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NASA - Lockheed - SR-71 Blackbird - 1/72 Scale Resin Model


NASA - US Air Force
National Aeronautics and Space Administration

Lockheed
High Altitude Research Aircraft
SR-71 Blackbird
1/72 Scale Resin Model

Price: $179.00
$17.90 s/h in continental US
Scale: 1/72
DESKTOP Fully Assembled Resin Display Model


Length: 18"   W/S: 9 1/4"
$179.00 plus $17.90 s/h (US only)
During the 1990s two SR-71 Blackbird aircraft were used by NASA as testbeds for high-speed and high-altitude aeronautical research at Dryden. The aircraft included an SR-71A and SR-71B (the trainer version), loaned to NASA by the U.S. Air Force.
Additional Information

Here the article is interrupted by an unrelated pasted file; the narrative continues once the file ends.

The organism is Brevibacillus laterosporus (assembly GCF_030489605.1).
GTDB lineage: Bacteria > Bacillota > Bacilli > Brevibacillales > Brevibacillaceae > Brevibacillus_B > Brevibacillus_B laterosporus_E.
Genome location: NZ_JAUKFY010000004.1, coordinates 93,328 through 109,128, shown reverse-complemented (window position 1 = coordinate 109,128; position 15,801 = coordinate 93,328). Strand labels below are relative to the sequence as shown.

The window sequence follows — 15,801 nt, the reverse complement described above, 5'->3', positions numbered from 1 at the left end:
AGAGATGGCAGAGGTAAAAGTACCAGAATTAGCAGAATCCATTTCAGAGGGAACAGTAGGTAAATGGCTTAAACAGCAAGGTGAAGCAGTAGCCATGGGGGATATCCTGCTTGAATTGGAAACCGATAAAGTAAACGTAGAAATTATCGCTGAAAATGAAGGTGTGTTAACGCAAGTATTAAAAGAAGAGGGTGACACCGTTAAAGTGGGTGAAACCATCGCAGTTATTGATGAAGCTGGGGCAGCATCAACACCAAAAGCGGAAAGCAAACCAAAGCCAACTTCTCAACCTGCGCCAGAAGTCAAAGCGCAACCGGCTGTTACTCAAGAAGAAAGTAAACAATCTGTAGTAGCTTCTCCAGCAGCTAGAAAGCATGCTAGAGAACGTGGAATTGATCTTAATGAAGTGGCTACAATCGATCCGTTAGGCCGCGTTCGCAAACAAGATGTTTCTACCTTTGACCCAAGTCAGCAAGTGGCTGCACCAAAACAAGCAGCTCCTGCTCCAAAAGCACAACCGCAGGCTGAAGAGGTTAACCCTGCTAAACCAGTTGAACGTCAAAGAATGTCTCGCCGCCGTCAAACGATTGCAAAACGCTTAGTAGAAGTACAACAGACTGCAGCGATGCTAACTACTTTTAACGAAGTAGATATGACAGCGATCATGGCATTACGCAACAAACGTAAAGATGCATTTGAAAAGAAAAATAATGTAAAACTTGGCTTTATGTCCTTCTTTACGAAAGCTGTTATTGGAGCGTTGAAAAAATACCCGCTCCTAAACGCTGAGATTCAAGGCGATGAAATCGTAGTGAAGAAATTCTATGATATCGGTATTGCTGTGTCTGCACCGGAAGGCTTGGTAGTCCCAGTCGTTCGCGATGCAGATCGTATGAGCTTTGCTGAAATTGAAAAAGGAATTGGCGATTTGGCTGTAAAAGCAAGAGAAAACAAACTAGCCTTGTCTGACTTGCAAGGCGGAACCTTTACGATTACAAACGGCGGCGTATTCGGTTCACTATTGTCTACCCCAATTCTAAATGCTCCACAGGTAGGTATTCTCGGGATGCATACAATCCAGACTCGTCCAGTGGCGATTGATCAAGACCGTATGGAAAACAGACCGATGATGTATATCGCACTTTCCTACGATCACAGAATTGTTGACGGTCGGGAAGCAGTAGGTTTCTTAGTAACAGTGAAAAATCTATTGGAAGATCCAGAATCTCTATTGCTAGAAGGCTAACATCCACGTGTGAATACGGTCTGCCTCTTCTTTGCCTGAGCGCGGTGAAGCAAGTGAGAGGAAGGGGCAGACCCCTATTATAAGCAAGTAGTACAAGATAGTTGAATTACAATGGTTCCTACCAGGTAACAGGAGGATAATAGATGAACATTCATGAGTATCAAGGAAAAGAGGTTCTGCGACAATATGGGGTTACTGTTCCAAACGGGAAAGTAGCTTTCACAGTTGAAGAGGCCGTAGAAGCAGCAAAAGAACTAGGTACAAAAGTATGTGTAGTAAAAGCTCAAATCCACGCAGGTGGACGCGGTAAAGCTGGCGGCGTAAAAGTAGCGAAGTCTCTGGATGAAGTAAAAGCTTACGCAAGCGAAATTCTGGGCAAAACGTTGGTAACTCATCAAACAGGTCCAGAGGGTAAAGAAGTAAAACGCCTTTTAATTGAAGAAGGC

The SR-71, the most advanced member of the Blackbird family that included the A-12 and YF-12, was designed by a team of Lockheed personnel led by Clarence "Kelly" Johnson, then vice president of Lockheed's Advanced Development Company Projects, commonly known as the "Skunk Works" and now a part of Lockheed Martin Corp. The Blackbird design originated in secrecy during the late l950s with the A-12 reconnaissance aircraft that first flew in April 1962 and remained classified until 1976. President Lyndon Johnson publicly announced the existence of the YF-12A interceptor variant on Feb. 29, 1964, more than half a year after its maiden flight. The SR-71 completed its first flight on Dec. 22, 1964. More than a decade after their retirement the Blackbirds remain the world's fastest and highest-flying production aircraft ever built. The Blackbirds were designed to cruise at Mach 3.2, just over three times the speed of sound or more than 2,200 miles per hour and at altitudes up to 85,000 feet. The extreme operating environment in which they flew made the aircraft excellent platforms for conducting research and experiments in a variety of disciplines: aerodynamics, propulsion, structures, thermal protection materials, high-speed and high-temperature instrumentation, atmospheric studies and sonic boom characterization. SR-71 activities at Dryden were part of NASA's overall high-speed aeronautical research program and involved other NASA research centers, other government agencies, universities and commercial firms. Data from the SR-71 research program will aid designers of future supersonic/hypersonic aircraft and propulsion systems.

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